This simple tutorial shows how to easily turn your Ubuntu or Debian into home media server, so that you can listen to the music, watch photos and videos that are stored in Linux PC remotely using your mobile phones and/or smart TVs.

GNOME, the default desktop in Ubuntu and Fedora Workstation, has built-in option to enable this feature. It uses Rygel home media solution as backend.

It automatically transcode media to a format compatible with the client device. And, client machines that supports DLNA/UPnP, such as Sony PlayStation, Microsoft Xbox, smart TV, Android, iOS, can access them through the local network.
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Dolphin, the popular free open-source GameCube and Wii emulator, announced new major 2407 release earlier this month. Here’s how to install it in Ubuntu via either Flatpak or Ubuntu PPA.

It’s been 8 years since the latest major 5.0 release series. The Nintendo video game console emulator finally announced Dolphin 2407, which uses new date-based versioning scheme. 2407 means version released in July of 2024.

According to the announcement, it adopts a rolling release cycle, and will roll out new releases every few months. The development releases will have sub-numbers, for example, Dolphin 2407-144 means dev build with 144 commits after 2407. And, hotfix releases will have the addition of a suffix, so it can be Dolphin 2407a.

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Looking for an app to transfer files and send messages over local network? LocalSend is good choice that works for most devices.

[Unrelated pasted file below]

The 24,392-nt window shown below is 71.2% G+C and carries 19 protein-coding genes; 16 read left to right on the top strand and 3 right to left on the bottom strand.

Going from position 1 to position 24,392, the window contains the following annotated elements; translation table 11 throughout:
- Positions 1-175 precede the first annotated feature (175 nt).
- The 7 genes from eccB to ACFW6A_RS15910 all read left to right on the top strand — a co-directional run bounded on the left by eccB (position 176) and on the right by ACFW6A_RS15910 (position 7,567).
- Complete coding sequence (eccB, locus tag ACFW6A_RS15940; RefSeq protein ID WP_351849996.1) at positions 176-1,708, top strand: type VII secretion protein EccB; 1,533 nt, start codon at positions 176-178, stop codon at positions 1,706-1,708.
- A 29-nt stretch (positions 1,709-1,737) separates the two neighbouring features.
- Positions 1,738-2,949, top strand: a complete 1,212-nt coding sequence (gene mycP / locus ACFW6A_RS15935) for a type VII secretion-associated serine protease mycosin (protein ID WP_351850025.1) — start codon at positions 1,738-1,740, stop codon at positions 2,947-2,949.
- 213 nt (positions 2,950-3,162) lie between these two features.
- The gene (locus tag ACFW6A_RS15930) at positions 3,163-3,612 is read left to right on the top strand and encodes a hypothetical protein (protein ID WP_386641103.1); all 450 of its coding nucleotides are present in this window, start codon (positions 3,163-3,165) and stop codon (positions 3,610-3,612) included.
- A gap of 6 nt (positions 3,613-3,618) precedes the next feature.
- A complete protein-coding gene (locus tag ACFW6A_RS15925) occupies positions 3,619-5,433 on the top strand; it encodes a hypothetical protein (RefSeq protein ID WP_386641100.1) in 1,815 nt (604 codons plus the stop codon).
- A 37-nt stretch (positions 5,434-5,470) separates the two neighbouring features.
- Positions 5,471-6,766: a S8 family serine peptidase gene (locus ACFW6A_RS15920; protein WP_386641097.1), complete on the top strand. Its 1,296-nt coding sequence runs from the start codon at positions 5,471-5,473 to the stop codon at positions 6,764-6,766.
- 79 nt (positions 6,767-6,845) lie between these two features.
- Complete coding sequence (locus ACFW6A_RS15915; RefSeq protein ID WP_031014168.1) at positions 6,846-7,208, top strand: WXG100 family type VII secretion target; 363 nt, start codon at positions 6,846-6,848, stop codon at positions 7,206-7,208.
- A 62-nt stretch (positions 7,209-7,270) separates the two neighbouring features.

LocalSend is a free and open source application which promotes itself as alternative to Apple’s AirDrop. It’s a cross-platform app that allows to securely send files and messages over local network without an internet connection.

It works in Linux, Windows, macOS, Android, iOS, and Fire OS. Meaning you can use the file transfer app in most PC and mobile devices. And, the app doesn’t require an internet connection or external servers. It uses REST API for secure communication. All data is sent securely over HTTPS, and the TLS/SSL certificate is generated on the fly on each device.

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Linux Mint, the popular Linux Distribution, announced version 22 Beta release this Monday!

The new release is based on Ubuntu 24.04, features Cinnamon Desktop 6.2, and supports until 2029.

Thanks to the upstream changes, the release now is powered by Linux Kernel 6.8 with updated drivers and modern hardware support. The default PulseAudio is replaced by the low latency Pipewire sound server. JPEG-XL (.jxl) is supported out-of-the-box with the default Pix image viewer. The boot splash and login screen have better HiDPI support.

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Spotify users? Here’s an extension that can display the current track information in Ubuntu top-bar.

It’s spotify-tray, a free open-source tool available as GNOME Shell Extension, that can show title, artist, and/or album of current playing song or podcast in top-panel.

The extension is very simple and customizable. You can control:

  • Where (left, center, or right) to display the playback info in top-bar.